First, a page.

The schedule for each day varies, and the dancers don’t know what they’re in for until the night before or that morning. Usually, the day begins with either ballet, jazz or modern, followed by classical or contemporary partnering, or conditioning like Pilates or yoga. After lunch, dancers take styles like musical theater, hip hop, tap and ballroom, among others. There’s also an opportunity to hone triple threat skills through acting and voice classes. Career-oriented workshops like injury prevention, resume building and nutrition are also on the schedule.
In the evening, dancers rehearse for the end-of-program performance. Each dancer is cast in two pieces, choreographed or set by faculty and guests. Weekends are reserved for tourist activities and seeing shows around the city. Last summer, the group saw CATS on Broadway, had a Q&A session with the cast and learned choreography from the show.
The Bigger Picture
One big advantage of the NYCDA program is its close relationship with Pace University, which has one of the country’s first programs dedicated to commercial dance. Classes are held in Pace’s studios, and dancers stay in the dorms and eat at its cafeteria. “It’s like a mini college experience—a trial run,” says Brandon, who brings in reps from NYC-based college dance departments to speak. For Mitchell, the connection helped her get a spot at Pace—and a scholarship.
The intensive’s emphasis on audition prep, through mock auditions with one-on-one feedback, also helped her prepare for professional auditions. “A casting director will sit you down and walk you through your resume,” she says. “You get personal feedback about what they liked about your audition and what they didn’t, down to what you’re wearing.”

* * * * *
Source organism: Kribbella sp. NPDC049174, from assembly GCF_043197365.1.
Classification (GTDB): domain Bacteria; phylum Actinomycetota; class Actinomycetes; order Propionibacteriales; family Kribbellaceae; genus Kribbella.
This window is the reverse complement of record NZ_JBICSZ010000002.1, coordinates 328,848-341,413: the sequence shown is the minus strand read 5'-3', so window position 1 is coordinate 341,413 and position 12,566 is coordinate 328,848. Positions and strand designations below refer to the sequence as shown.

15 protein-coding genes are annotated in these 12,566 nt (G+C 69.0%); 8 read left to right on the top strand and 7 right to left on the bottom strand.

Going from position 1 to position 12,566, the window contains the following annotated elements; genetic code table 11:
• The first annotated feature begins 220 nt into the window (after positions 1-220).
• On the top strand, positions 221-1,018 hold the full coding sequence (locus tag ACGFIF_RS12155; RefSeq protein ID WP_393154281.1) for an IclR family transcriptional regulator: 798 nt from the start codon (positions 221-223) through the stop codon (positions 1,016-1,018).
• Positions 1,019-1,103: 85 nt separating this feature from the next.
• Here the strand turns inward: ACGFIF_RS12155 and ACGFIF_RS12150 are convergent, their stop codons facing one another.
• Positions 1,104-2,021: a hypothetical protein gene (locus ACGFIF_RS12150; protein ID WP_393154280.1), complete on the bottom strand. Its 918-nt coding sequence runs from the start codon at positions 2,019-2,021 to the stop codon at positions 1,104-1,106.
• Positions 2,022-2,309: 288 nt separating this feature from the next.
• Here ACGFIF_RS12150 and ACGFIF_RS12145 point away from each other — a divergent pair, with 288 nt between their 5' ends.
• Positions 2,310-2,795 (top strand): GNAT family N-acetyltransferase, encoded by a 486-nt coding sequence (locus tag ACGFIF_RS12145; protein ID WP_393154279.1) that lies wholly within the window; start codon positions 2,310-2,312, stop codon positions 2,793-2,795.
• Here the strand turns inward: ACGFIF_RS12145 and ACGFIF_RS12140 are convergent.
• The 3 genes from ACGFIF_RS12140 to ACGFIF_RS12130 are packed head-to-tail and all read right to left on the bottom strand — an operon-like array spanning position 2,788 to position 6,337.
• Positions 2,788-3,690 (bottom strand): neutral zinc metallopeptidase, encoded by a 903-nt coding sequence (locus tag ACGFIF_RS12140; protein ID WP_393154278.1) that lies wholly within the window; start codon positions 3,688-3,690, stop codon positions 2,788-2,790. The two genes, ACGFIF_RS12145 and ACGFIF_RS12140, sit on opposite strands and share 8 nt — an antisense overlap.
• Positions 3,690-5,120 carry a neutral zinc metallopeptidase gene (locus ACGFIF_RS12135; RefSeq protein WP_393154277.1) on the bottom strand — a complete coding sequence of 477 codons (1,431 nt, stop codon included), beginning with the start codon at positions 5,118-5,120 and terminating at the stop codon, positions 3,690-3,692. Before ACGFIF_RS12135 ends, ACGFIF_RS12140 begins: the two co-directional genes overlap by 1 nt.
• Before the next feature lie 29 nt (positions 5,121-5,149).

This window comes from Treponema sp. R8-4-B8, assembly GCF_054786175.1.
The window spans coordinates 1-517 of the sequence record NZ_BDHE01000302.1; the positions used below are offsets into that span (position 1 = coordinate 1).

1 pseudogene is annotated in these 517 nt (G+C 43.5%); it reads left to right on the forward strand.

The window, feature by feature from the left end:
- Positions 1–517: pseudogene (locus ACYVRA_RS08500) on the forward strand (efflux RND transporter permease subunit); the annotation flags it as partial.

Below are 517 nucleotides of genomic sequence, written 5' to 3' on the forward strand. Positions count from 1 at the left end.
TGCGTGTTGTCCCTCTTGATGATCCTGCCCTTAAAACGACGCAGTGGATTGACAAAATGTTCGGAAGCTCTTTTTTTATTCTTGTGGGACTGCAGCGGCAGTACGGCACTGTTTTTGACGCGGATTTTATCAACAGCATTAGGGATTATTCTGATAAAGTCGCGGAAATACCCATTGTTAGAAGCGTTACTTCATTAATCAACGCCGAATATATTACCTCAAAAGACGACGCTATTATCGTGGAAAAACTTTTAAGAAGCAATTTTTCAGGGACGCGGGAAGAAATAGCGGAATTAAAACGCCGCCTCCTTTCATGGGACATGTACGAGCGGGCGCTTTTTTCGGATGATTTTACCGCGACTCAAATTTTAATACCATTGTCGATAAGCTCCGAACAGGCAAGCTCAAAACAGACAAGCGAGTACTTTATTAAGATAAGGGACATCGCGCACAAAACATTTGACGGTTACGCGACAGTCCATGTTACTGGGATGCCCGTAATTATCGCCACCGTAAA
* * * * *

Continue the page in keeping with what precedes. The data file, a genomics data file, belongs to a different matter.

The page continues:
The end goal is to get students thinking about what kind of career they’d like to pursue—even if that means going down a totally different path than they thought. “Each kid leaves with a clearer idea of what they want to do and what they need to do to get there,” says Scott Jovovich, who has been teaching ballet and theater dance at NYCDA for 15 years. “I sent my own son to this program, because for me, this is the place to figure out who you want to be.”
Attendance: 100 students, split into classes of roughly 25
Timeline: Two weeks
Ages: 14 to 18
Housing: Students stay in Pace University dorms